Cerro Bandera / 54 58.53 S 067 37.86 W

Alongside Puerto Williams
Weather: Sunny, calm, mild

Today dawned sunny and calm, an excellent day for a hike. The cruising guide for the area by Rolfo and Ardrizzi is very extensive and recommended some hikes nearby. The climb to the peak of Cerro Bandera at 920 meters has a well marked trail and could be completed in about six hours, so I decided this would be a good bit of exercise for my boat bound sea legs. The guide’s directions were pretty good and I had soon passed the statue of the Virgin Mary (idolatrous Catholics!), then the beaver dams and the small reservoir which serves the town, and was on the climb up the mountainside. Autumn is now upon us and the trees are starting to turn orange and crimson, making for a colourful trek through bush and forest. Eventually, after listening to my heart pound in my ears at several points (I need to exercise more), we got above the tree line and into rocky terrain only inhabited by some lichens, moss, some hardy grasses, a few insects and a species of small bird. Even these became very scarce as I got closer to the peak, only patches of a very small dark green plant remained, barely an inch high, its hard dry stems clung to the stones, what it lived on goodness knows. A few patches of snow had survived the summer and lay about here and there, but on the peak it was all scree. To the north lay Beagle Channel, Puerto Williams was at my feet, in the distance Ushuaia, and all around towered steep snow capped spires. I will confess the austere beauty was overwhelming and, at the risk of hyperbole, I could have fallen on my knees and wept. The thought crossed my atheist mind that perhaps Saint Augustine was right, God is an experience, not something to be reasoned about.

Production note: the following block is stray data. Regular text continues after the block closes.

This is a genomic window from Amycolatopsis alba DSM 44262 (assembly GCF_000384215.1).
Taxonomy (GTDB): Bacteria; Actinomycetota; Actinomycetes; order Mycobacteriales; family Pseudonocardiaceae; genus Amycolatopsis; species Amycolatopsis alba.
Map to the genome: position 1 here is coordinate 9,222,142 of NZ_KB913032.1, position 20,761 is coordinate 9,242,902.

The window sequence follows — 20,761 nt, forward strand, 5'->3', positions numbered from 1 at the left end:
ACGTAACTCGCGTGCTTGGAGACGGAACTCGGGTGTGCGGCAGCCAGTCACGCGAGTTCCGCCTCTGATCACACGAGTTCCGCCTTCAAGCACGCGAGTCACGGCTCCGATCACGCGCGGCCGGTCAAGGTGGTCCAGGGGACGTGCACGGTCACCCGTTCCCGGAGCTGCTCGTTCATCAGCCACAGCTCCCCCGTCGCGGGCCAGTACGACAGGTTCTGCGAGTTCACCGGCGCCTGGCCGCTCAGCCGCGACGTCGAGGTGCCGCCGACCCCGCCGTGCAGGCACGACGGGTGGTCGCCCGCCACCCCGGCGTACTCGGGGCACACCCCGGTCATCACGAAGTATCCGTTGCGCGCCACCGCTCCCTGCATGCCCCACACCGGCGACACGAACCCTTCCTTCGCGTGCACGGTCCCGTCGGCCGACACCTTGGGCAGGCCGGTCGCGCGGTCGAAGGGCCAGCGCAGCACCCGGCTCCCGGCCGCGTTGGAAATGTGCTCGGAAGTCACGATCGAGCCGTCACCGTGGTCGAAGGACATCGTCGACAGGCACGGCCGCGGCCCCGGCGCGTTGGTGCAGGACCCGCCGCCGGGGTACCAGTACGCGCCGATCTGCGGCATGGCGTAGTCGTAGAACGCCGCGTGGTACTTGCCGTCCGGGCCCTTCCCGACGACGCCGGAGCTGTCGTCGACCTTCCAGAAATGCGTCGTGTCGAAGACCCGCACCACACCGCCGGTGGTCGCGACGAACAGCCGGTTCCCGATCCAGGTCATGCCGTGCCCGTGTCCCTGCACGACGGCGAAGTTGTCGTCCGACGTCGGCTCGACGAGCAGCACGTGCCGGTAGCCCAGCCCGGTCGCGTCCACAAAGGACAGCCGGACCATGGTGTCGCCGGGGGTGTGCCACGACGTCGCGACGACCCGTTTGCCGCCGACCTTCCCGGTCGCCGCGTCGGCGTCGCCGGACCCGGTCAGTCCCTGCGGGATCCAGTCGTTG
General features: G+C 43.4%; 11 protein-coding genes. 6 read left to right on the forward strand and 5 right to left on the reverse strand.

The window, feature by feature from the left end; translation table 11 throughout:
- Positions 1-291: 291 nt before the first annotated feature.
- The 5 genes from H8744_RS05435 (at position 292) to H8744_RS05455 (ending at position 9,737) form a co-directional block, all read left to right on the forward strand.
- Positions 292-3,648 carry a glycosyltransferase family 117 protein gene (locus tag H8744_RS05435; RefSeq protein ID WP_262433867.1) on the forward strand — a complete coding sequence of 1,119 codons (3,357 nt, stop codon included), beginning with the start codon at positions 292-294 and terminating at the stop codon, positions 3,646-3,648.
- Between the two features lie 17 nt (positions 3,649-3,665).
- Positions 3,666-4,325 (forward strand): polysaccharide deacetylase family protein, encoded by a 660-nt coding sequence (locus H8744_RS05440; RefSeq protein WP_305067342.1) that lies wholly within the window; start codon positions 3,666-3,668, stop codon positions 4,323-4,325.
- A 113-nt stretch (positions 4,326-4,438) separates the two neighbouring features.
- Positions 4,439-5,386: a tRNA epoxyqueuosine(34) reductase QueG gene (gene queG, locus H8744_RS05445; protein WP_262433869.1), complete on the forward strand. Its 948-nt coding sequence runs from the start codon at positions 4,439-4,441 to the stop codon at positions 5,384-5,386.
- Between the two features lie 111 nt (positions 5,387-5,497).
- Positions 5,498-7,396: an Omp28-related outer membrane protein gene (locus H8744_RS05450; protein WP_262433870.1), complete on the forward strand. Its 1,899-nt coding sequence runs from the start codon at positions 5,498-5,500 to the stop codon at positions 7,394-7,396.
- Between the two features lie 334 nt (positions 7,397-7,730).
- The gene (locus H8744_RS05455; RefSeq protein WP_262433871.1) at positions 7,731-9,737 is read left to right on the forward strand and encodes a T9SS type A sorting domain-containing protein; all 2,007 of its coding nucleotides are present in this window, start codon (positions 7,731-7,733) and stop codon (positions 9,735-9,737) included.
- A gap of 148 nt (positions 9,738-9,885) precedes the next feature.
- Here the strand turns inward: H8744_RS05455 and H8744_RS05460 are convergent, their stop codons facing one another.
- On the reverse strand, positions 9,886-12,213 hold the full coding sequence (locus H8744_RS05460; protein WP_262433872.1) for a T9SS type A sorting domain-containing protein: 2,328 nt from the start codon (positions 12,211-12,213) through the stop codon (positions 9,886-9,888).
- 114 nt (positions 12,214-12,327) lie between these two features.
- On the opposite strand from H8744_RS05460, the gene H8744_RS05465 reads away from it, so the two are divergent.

I took some photos with my new camera (not of course that a photo can convey the experience of a climb and the views seen as one’s reward). Unfortunately I am told that the internet facility here is very slow and expensive and that it is just not practical to upload photos, so they will have to wait awhile.

Back to the boat and down to earth, at about 3 p.m. I completed my laundry, hand washed in a bucket, and went to the Port Captain’s office where the essential Zarpe was issued. The next leg to Puerto Montt is 1100 miles of mostly channels.

We sail tomorrow at nine.

All is well.

Bob Cat:

The skipper has been away for most of the day and when he returned he looked a little wobbly. I hope he hasn’t taken to the bottle, it’s hard enough to get a good feed around here as it is. But what a glorious day for getting some serious work done out on the patio, I mean cockpit, my old grey coat just soaks up the sun’s rays perfectly. Just thinking about it is enough to make me … zzzzzzzzzzzzzzzzz.